The character is on the whole lean but neutral. The Oppo HA-1 impresses by its extremely wide span across the octaves. It seemed to give a very level and open sound with adding much of its own fingerprint.

Both 24-bit PCM and DSD64 were handled with aplomb, and switching between formats from the same computer playlist was fast and virtually click-free. We also heard DSD128 sounding its incredibly realistic self, the vaguely subliminal softening effect of 2.82 MHz DSD effectively erased out of the background. We had less success with DSD256, unable to play via Audirvana software without being downsampled to DSD128.

There are two headphone outputs available, the usual 1/4-inch stereo jack socket, plus a 4-pin balanced output. Sadly they can’t be used at the same time, which removes the chance for any sociable listening. For the most part we used the regular jack input, but also tried the latter balanced connection, using a custom balanced cable available for the PM-1 headphones. This proved a none-too-subtle upgrade, and we were rewarded by a more muscular, tighter sound that really added more grip on bass and seemingly expanded dynamics.

If you plan to use the HA-1 amp with PM-1 headphones, you really must try the combination. It’s not perhaps so relaxing a ride, putting the music more forward in perspective and seemingly closer to your ears — helped by the greater output volume of course — but we suspect in playing this way it’s getting closer to the original sound performance.

The Oppo HA-1 gave an overriding impression of a very low distortion source, with limpid clarity that stretched right into the ultrasonics. In comparison with our Mytek Stereo192-DSD, another digital pre-amp with a respectable headphone stage, the OPPO had the sweeter, more shimmering sound that drew attention away from bass and midrange, toward its crystalline treble rendering. Given the mildly damped quality of the PM-1 headphones’ upper reach, that’s a handy asset.

The comparison between these DACs is particularly apposite as they’re based on almost the same D-A chipset, an ESS Sabre 9018 for the Oppo and ESS Sabre ES9016 for the Mytek. In our experience this Hyperstream digital architecture (a proprietary variant of pure sigma-delta conversion) can have a deliciously revealing character, with fewer traces of the amusical artefacts of 1-bit conversion.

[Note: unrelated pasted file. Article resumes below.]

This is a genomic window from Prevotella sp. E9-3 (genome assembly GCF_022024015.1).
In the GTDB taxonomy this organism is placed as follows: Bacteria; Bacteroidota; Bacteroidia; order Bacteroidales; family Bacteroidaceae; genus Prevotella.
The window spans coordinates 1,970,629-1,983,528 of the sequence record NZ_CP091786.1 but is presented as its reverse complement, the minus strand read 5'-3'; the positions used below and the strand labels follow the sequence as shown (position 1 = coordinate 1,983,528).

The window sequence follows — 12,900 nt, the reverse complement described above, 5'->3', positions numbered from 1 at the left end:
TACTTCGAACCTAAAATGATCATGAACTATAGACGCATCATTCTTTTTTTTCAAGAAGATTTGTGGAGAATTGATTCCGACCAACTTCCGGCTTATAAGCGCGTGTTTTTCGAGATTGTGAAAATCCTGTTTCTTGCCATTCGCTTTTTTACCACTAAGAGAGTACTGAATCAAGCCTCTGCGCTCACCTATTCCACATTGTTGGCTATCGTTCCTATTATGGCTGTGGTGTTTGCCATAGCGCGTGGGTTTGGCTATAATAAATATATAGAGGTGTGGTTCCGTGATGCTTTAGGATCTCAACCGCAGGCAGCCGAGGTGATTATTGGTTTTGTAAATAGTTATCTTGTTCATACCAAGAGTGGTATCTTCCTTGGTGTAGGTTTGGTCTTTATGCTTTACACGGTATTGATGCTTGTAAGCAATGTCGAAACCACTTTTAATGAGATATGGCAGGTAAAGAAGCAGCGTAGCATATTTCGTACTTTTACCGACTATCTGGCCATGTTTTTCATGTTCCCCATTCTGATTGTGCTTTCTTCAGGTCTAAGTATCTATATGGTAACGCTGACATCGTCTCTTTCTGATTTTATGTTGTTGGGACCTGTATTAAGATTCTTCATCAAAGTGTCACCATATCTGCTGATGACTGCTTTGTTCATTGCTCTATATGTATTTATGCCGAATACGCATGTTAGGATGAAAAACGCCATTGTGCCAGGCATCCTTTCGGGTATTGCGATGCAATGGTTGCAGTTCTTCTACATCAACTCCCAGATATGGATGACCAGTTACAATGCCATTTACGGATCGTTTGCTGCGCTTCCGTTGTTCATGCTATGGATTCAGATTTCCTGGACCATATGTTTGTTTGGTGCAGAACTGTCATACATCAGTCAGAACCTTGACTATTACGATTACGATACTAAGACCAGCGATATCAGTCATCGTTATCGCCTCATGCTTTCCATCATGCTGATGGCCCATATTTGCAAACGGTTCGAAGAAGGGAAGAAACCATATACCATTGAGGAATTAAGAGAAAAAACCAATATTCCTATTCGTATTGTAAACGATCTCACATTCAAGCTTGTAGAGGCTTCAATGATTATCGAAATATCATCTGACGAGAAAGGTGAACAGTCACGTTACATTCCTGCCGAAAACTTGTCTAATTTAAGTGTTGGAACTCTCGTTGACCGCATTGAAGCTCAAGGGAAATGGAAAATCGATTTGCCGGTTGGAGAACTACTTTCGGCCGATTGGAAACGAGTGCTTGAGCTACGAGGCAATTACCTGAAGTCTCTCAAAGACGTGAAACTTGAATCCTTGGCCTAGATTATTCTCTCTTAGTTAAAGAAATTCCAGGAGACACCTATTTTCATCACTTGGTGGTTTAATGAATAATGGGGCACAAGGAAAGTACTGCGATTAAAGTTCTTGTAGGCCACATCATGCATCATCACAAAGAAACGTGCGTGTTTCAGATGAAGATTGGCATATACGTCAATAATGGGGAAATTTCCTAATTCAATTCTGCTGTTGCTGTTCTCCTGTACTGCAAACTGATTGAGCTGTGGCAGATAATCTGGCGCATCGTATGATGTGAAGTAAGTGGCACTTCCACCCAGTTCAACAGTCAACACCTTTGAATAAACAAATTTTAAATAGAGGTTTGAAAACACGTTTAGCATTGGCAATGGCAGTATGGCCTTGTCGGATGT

In treble detailing, the HA-1 allowed organ harmonics and strings in clear relief, with other higher-range musical details typically standing proud in the mix. If you like to count out the component strands of a recording, the HA-1 should certainly aid your enumeration. Lower down the registers though, we preferred the more solid yet agile bass playing character of the Mytek.

Stereo width and instrumental separation were first-class, just edging out the Mytek here, which placed more focus between the ears in headphone listening, where the Oppo could stretch that bit wider and out of the head.

Sometimes that leaning toward higher-frequency exposition could prove a little distracting, with some of our favourite progressive rock losing its musical focus in the name of a squeaky clean hi-fi sound. But nonetheless there remained that sense of sound stretching up to the stratosphere, open and free of ceiling – with DSD material especially, where this headphone DAC really shone.

The more we listened, the more we were reminded of the best of Japanese high-end audio and the more careful focus placed on finely sculpted treble.

To get a better idea of the contribution of the DAC section versus just its headphone section, we put the Mytek on exclusive DAC duty, feeding balanced into the Oppo’s balanced analogue input. Here the intense detailing heard from the Oppo DAC was calmed somewhat, and the HA-1 became firmly established as the better headphone stage.

The 100 Words or Less

The Oppo HA-1 is an extremely insightful headphone amplifier and D-A convertor. Its build quality and luxury touches fully warrant a four-figure price tag. But the HA-1 importantly proved itself a particularly versatile digital pre-amp, able to take on many different modern and legacy sources. Its digital capabilities are right up to date, and its talent with external sources through the analogue inputs will likely seal the deal for anyone looking for an upmarket headphone amplifier to take on any hi-fi source.



Manufacturer’s Specification

Headphone amplifier with digital-to-analogue convertor (DAC) and analogue pre-amp; 4.1-inch TFT display; 32-bit 384 kHz / DSD256 (11.2 MHz) ESS Sabre ES9018 DAC; Class A balanced headphone amplifier; 1x AES, 1x RCA coax, 1x Toslink optical digital inputs; 1x Type B USB 2.0 port; Bluetooth A2DP with SBC and aptX codec support; USB input for iPhone; analogue volume control; XLR balanced and RCA single-ended analogue outputs; 254 x 80 x 333 mm; 5.9 kg

Price £1200